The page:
Finding from balloon experiment adds to satellite data.
A high-altitude balloon experiment above the Antarctic seems to have seen a possible signature of mysterious 'dark matter', similar to that spotted earlier this year by a European satellite.
The Advanced Thin Ionization Calorimeter (ATIC), an experiment to search for charged particles from space, has spotted a surplus of high-energy electrons coming from somewhere in the cosmos (see Letter, page 362, and News & Views, page 329). Although the interpretation is far from certain, the electrons could be produced by dark matter — previously undetected particles that physicists believe make up 85% of all matter in the Universe.
ATIC's findings are similar to data from the PAMELA (Payload for Antimatter Matter Exploration and Light-nuclei Astrophysics) satellite mission, a collaboration between Italy, Russia, Germany and Sweden that spotted an excess of high-energy positrons, or anti-electrons, at roughly similar energies (see _Nature_ 454, 808; 2008). "In several respects the two measurements complement each other," says John Wefel, head of the ATIC collaboration and a physicist at Louisiana State University in Baton Rouge.
Wefel's team looked at data from two multi-day ATIC missions flown between 2000 and 2003 some 35 kilometres above the Antarctic ice. With 99.5% of Earth's atmosphere beneath them, the missions measured electrons that come from various galactic sources such as exploding stars. As predicted by theory, the experiment saw fewer electrons at higher energies. But between 300 gigaelectronvolts and 600 gigaelectronvolts, the number of electrons rose sharply before falling off to background levels.
PAMELA's results, as posted on the arXiv preprint server last month (O. Adriani et al. http://arxiv.org/abs/0810.4995 ; 2008) and also submitted to Nature, show positrons increasing up to 100 gigaelectronvolts. Although the collaboration did not report beyond this energy level, some suspect that the number of positrons may continue to increase at higher energies. And, because the PAMELA and ATIC data were measured in different ways, researchers believe that their findings probably confirm each other.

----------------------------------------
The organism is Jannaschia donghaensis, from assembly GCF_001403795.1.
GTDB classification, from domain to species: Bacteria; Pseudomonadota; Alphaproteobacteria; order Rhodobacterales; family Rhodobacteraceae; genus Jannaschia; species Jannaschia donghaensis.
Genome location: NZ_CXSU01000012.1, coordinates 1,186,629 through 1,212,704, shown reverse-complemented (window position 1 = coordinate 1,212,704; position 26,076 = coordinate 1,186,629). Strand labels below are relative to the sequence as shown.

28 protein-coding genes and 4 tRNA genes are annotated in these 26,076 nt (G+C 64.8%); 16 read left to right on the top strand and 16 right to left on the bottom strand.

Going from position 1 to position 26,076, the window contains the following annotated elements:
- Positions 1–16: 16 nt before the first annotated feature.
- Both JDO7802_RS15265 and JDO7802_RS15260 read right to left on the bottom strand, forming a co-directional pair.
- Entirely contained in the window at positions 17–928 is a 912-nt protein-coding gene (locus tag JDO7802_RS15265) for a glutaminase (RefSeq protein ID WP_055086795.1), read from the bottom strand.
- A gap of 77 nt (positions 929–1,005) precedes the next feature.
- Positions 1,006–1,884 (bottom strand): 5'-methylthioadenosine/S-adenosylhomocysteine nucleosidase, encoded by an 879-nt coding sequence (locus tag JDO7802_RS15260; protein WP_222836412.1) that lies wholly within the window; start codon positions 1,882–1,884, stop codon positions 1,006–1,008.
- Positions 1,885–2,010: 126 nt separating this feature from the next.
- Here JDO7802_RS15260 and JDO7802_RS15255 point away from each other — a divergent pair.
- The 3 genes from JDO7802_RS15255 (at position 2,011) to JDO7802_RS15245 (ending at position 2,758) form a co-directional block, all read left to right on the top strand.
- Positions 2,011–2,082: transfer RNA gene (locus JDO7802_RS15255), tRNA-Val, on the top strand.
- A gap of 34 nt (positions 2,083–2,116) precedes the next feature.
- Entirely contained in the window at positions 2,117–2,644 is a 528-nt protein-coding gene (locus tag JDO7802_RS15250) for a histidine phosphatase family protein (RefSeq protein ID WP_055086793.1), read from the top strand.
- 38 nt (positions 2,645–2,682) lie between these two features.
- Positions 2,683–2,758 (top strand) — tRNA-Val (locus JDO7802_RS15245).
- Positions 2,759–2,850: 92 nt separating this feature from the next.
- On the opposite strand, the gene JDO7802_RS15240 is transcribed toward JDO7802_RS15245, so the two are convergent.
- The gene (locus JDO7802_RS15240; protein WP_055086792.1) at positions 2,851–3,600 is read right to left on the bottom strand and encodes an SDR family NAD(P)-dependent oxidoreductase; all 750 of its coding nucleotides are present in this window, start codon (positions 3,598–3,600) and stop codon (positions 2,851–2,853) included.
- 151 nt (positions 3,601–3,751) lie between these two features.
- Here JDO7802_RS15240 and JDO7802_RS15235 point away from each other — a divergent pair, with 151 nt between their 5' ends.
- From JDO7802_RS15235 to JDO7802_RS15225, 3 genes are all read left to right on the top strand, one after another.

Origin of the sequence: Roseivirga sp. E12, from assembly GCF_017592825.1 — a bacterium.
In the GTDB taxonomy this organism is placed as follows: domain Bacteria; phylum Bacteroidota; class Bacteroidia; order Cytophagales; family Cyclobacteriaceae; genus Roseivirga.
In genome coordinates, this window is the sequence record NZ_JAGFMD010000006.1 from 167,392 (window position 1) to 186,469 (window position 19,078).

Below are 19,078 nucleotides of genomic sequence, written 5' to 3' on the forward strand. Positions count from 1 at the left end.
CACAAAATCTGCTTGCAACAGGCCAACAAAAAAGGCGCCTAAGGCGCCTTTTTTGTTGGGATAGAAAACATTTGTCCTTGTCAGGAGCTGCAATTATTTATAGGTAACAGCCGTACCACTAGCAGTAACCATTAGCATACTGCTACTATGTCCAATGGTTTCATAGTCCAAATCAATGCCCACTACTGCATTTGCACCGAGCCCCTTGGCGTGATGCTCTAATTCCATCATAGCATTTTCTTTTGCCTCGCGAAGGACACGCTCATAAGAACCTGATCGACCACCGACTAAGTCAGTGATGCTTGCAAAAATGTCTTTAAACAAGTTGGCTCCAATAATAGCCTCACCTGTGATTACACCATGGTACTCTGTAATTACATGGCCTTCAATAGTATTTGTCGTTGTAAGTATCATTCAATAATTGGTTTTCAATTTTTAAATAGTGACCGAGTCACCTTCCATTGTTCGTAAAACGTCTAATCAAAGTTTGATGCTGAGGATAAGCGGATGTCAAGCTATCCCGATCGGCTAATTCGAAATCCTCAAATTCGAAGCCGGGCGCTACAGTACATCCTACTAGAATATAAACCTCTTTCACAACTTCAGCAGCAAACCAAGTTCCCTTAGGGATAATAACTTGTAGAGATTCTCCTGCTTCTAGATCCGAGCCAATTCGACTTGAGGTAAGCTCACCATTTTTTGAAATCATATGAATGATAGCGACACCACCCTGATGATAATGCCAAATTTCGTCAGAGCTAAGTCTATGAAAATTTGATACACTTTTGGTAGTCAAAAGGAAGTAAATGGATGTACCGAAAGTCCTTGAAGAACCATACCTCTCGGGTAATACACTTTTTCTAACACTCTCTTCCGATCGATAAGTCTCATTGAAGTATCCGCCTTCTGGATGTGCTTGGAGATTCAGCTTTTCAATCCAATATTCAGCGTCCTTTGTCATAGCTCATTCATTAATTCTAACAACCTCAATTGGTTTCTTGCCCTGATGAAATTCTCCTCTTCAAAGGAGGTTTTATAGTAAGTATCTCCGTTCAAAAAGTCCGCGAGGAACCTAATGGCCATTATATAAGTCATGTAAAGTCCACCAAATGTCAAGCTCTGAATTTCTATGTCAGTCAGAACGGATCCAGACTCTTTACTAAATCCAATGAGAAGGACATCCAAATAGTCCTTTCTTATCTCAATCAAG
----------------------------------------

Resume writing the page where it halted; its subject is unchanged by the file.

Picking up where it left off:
The 'bump' ATIC sees in the number of electrons could be the result of heavy dark-matter particles annihilating, according to Wefel. When this happens, two dark-matter particles collide and their mass is converted to pairs of fast-moving electrons and positrons, the energies of which would correspond to the mass of the original particles.
“Annihilation of dark-matter particles is certainly the sexiest of the possibilities. ”
"That's certainly the sexiest of the possibilities," says Dan Hooper, a theoretical physicist at Fermi National Accelerator Laboratory in Batavia, Illinois. The exact nature of the dark-matter particles that produce electrons is uncertain, but one idea is that they may be ordinary particles that spend part of their lives in a compact extra dimension of space. Whereas the particles would appear relatively stationary to observers trapped in three spatial dimensions, they could be moving at ultra-high speeds in a fourth spatial dimension. At high speeds, they would create a gravitational force that could be felt by matter trapped in three dimensions of space-time. "It's very wild," Hooper says.
Other, more mundane reasons might also explain the data. The leading candidate is a nearby pulsar, says Aldo Morselli, a particle physicist from the Italian National Institute of Nuclear Physics at the University of Rome, Tor Vergata. Pulsars, the fast-spinning remnants of supernovae explosions, have enormous magnetic fields that can accelerate electrons to the high energies seen in the experiments, although ATIC's bump is harder to match to a pulsar than PAMELA's increase.
Wefel agrees that it is too early to say for certain whether ATIC and PAMELA have seen dark matter. "You cannot make a hard and fast claim," he says. "The case is still open."
But more evidence may come soon. NASA's Fermi telescope (formerly known as GLAST), which launched in June this year, is designed to hunt for high-energy γ-rays. But the telescope can also spot electrons and positrons, according to Morselli. In the coming months, he predicts that the telescope will be able to verify the positron and electron data of PAMELA and ATIC. In addition, Fermi may be able to spot γ-rays that have come from dark-matter annihilations. "By the spring of 2009, we'll have a lot more information," Morselli says.